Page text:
We woke up the next morning at 5am. We saw very few animals, only some monkeys. We went back after 2hours and headed for the second walk of the day at 8am. We saw again some monkeys and coatis, but no sign of the puma.
Pumas have been seen quite often for the past few weeks. We were then eager to see this big wild cat. As we walked back to the lodge, we saw toucans flying from one tree to another. Franck was out of his mind, following them with his camera in hand.
In the afternoon, we saw a beautiful snake, which was called by the name of Mica in Spanish.
A monkey tried also to scare us by shouting at us while shaking the branch he was on. We then had a swim in the river, spotted a crocodile, which was fortunately not in the same river as us. Still, there was no sign of the puma. The evening at the lodge was quite tensed as someone did not come back from the afternoon walk. The night went darker and there was still no sign of him. Nobody was allowed to look for him at night as all sort of things might come out. He was still missing the next morning and the rangers could not find him. Meanwhile, as we were getting ready to get back to Puerto Jimenez, a tapir showed up near the lodge. It went really close, started to sniff around and headed back to the jungle.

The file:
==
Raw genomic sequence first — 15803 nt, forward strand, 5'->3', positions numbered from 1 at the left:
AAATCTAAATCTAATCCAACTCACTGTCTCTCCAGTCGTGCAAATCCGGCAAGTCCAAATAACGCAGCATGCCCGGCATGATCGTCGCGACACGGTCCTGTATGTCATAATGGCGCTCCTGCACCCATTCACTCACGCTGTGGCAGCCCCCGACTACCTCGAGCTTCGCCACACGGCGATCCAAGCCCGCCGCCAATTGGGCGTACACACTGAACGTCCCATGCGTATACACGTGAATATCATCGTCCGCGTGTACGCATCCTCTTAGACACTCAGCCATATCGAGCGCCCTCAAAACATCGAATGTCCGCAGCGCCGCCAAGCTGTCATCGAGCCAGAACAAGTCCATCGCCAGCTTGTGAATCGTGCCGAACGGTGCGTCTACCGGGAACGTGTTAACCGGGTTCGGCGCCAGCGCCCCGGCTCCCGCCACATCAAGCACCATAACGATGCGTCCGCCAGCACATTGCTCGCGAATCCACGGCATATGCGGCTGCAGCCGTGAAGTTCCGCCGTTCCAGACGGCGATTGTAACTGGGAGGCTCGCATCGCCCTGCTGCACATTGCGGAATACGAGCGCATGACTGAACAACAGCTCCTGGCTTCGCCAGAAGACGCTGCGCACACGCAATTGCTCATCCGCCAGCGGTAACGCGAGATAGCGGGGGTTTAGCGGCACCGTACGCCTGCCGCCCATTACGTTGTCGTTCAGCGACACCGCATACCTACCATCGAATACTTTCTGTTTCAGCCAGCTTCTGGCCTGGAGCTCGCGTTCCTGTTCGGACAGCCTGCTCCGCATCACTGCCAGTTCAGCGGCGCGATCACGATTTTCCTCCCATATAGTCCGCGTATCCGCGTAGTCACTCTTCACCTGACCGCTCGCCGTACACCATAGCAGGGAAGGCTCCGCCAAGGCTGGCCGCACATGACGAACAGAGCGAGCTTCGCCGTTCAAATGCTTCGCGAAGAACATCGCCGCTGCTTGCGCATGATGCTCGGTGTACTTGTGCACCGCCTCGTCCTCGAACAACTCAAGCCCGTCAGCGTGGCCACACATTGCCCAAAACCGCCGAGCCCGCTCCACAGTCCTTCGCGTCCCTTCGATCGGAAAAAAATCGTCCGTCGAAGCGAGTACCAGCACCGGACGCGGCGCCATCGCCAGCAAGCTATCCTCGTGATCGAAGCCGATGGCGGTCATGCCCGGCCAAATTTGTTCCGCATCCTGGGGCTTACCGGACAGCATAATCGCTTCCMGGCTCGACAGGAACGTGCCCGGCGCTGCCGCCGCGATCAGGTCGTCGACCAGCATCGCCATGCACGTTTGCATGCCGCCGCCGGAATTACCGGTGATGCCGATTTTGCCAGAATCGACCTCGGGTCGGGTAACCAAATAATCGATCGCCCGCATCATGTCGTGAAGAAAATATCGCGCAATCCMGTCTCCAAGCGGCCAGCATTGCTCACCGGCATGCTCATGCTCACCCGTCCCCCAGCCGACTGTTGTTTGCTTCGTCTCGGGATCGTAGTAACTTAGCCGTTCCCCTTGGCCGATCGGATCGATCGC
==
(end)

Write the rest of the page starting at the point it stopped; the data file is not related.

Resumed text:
We walked all morning without a break. We were desperately looking for the puma...we instead saw a few footprints, which looked fresh to me. As we walked along the beach at low tide, a tapir was having a spa.